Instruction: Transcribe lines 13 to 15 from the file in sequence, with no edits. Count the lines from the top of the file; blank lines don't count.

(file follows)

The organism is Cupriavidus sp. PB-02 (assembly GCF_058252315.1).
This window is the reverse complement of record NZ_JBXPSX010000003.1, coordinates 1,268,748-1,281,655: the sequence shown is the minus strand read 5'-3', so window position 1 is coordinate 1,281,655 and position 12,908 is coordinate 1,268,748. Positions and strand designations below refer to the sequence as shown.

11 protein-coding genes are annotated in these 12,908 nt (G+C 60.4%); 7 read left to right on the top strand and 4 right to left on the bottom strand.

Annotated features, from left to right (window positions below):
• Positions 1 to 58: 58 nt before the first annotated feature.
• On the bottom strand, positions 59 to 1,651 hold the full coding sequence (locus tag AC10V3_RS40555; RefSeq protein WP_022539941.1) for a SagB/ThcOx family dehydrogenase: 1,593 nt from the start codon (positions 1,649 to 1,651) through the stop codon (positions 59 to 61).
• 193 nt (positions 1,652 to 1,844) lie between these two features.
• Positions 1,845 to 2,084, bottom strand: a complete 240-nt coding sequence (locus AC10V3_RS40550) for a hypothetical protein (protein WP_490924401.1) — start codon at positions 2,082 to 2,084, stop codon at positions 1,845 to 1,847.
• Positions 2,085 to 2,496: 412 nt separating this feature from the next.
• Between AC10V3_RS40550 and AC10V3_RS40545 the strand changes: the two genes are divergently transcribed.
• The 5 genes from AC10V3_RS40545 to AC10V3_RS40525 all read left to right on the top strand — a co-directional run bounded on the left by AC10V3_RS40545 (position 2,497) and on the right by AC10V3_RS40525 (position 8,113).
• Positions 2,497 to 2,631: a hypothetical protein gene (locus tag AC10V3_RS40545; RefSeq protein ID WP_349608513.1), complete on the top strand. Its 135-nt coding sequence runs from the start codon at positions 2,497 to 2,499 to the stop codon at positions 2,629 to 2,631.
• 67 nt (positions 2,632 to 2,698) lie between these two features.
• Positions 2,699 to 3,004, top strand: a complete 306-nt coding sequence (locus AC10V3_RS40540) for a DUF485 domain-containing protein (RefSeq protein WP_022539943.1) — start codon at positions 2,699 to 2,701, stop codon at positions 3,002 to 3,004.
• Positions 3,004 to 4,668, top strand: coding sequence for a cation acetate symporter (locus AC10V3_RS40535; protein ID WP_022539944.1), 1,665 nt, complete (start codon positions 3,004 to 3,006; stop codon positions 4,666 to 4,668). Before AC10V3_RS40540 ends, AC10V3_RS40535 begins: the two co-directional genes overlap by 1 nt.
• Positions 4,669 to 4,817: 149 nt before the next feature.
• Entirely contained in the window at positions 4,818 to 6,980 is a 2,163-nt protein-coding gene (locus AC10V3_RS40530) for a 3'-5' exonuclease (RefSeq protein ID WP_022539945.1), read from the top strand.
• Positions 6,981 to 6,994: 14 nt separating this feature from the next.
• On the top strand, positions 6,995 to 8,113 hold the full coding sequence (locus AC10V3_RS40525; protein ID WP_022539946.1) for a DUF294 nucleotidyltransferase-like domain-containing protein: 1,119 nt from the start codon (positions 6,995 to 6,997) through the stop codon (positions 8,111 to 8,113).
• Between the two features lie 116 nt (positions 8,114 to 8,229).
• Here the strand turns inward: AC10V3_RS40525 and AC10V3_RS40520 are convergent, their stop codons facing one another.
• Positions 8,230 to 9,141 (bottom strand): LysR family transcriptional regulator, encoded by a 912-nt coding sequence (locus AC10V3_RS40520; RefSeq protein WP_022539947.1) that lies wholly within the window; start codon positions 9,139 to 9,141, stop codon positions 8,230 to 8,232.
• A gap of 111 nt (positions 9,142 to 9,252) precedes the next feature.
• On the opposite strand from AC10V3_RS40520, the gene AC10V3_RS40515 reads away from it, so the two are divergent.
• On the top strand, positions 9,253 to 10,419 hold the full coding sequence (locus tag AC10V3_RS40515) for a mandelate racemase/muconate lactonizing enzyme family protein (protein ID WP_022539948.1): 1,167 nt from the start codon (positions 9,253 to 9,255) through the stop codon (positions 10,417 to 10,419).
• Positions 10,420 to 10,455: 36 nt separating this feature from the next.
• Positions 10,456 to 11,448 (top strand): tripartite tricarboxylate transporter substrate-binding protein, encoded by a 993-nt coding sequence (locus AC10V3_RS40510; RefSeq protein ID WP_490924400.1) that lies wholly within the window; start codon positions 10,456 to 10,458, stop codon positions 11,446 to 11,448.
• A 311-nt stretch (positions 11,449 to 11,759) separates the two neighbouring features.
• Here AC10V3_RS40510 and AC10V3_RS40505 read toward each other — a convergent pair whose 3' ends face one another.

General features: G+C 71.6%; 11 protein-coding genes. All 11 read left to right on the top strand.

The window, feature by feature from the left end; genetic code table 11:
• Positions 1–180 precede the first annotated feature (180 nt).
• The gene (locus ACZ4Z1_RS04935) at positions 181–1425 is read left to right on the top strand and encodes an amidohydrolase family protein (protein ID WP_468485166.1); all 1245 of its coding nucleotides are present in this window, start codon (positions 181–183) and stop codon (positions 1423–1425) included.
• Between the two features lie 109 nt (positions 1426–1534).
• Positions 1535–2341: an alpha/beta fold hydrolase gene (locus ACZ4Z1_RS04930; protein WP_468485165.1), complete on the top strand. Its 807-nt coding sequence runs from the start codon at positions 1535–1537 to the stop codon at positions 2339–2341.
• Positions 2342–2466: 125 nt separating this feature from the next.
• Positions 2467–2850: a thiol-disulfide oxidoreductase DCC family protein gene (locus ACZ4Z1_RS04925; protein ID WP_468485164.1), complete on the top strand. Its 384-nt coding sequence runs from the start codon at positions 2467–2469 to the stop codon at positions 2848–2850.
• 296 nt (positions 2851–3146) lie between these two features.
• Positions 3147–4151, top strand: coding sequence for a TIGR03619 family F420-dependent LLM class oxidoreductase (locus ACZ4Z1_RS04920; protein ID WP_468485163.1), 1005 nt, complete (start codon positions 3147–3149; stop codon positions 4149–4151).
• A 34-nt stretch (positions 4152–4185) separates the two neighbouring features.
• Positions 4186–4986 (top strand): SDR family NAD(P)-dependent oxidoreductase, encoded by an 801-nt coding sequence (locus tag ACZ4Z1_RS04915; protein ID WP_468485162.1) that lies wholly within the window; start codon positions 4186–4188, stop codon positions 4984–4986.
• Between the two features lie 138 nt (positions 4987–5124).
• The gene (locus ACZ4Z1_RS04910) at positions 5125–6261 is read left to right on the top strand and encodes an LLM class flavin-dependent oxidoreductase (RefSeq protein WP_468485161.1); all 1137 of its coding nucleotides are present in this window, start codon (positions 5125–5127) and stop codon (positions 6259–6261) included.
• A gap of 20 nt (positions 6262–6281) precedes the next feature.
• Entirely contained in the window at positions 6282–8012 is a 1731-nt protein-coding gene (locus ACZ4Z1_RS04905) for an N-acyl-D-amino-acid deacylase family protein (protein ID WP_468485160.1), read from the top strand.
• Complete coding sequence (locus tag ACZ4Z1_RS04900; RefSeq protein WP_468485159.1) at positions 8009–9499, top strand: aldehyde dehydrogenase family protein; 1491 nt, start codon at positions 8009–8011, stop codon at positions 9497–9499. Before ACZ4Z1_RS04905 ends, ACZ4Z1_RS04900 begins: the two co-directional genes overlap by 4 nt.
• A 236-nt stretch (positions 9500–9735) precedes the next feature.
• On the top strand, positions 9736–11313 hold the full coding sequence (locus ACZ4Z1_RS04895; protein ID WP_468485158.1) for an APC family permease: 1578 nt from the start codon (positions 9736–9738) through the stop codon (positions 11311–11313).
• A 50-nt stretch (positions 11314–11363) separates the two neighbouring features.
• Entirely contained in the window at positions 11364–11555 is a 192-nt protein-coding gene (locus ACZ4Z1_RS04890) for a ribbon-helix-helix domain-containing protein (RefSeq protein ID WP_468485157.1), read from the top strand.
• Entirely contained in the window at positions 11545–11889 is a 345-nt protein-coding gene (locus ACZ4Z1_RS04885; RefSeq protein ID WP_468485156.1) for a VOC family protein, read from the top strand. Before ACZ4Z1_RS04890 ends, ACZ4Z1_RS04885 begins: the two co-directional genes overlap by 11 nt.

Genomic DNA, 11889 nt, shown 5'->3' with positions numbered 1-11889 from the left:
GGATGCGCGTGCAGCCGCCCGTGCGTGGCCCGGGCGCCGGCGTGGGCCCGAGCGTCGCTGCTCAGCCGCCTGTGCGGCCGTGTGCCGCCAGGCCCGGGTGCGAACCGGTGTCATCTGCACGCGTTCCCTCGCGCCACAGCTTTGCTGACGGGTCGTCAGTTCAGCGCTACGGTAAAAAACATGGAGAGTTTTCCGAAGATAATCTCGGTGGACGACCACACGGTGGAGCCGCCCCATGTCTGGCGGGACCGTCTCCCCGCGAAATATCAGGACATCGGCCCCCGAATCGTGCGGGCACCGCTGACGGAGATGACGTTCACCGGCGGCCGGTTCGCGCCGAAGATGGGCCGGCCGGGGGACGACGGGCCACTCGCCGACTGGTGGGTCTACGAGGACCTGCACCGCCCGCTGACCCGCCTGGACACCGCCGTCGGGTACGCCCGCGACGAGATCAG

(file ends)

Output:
• 67 nt (positions 2,632 to 2,698) lie between these two features.
• Positions 2,699 to 3,004, top strand: a complete 306-nt coding sequence (locus AC10V3_RS40540) for a DUF485 domain-containing protein (RefSeq protein WP_022539943.1) — start codon at positions 2,699 to 2,701, stop codon at positions 3,002 to 3,004.
• Positions 3,004 to 4,668, top strand: coding sequence for a cation acetate symporter (locus AC10V3_RS40535; protein ID WP_022539944.1), 1,665 nt, complete (start codon positions 3,004 to 3,006; stop codon positions 4,666 to 4,668). Before AC10V3_RS40540 ends, AC10V3_RS40535 begins: the two co-directional genes overlap by 1 nt.